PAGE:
Budget background

See also: Oklahoma state budget

The Oklahoma state fiscal year begins July 1 and ends June 30. On October 1 all of the state's agencies submit their budget requests to the governor and the legislature. The governor presents his proposed budget the first Monday in February. From February through April state officials deliberate on the proposed budget. By early June the governor evaluates any and all changes before a final decision is approved.[9]

According to an analysis by Americans for Prosperity, in 1996, Oklahoma’s entire state budget was $3.4 billion. In 2008, the education budget alone was $3.8 billion.[10] The budget for fiscal year 2009 totaled $7.1 billion.[11]

Budget figures

The following table provides a history of Oklahoma's expenditures and gross domestic product (GDP).

Fiscal year Expenditures (billions) GDP (billions)
2000 $15.9[12] $89.8[12]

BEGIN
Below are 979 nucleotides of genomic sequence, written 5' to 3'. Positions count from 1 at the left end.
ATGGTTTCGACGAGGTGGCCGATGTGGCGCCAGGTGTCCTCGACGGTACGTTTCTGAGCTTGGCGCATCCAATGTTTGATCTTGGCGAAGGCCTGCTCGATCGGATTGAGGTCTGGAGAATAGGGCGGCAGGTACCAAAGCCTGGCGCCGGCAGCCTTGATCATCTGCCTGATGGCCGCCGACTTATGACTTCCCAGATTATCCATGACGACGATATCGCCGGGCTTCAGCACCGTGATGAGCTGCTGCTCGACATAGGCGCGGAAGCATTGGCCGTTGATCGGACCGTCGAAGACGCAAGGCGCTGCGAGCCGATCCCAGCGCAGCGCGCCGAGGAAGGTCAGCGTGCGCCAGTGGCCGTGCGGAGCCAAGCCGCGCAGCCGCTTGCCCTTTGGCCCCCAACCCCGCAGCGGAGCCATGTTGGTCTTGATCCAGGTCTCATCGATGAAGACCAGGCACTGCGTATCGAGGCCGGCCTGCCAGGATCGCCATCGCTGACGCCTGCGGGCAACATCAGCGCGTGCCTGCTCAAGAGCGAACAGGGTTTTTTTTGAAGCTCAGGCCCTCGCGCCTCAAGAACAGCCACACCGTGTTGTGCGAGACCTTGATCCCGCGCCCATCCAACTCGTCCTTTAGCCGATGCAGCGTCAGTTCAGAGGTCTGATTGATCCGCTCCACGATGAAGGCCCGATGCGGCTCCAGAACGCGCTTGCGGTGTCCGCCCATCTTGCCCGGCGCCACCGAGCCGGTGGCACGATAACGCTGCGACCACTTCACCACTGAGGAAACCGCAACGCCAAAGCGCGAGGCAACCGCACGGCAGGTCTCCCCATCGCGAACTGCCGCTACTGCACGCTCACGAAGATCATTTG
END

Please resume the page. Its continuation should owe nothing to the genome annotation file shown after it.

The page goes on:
2001 $18.3[12] $94.3[12]
2002 $20.7[12] $97.2[12]
2003 $20.8[12] $103.5[12]
2004 $20.8[12] $111.5[12]
2005 $22.0[12] $120.8[12]
2006 $23.9[12] $130.1[12]
2007 $26.0[12] $140.2[12]
2008 $28.3[12] $149.2[12]
2009 $30.8*[12] $159.8*[12]
  • NOTE: The figures for FY 2009 had not been finalized at the time this data was compiled.

Ideas about why the crisis occurred

  • August 2009 revenue reports revealed that July 2009 revenue totaled $336.7 million, approximately 26.3%, or $120.4 million, less than a year ago. July revenues were $74.4 million (18.1%) below earlier 2009 estimates.[3]
  • Oklahoma experienced a loss of $610 million in revenues and approximately $180 million in one-time revenue sources. Also, federal money for the state's Medicaid program and programs like the teachers' program had also declined.[13]
  • According to reports, there were approximately $12 million dollars in uncollected taxes.[7]
  • On February 19 Rep. Richard Morrissette said that Senate staff raises were "absolutely excessive" and that the pay raises for Senate Republican leadership and legal counsel were not right when other state employees hadn't received pay raises in years.[14] However, Senate Pro Tempore Glen Coffee said in a statement that his current staff was smaller and earned nearly $113,000 less in compensation than former Senate Pro Tempore Mike Morgan's. Raises for Coffee's staff ranged from approximately $2,000 to $17,164.[14]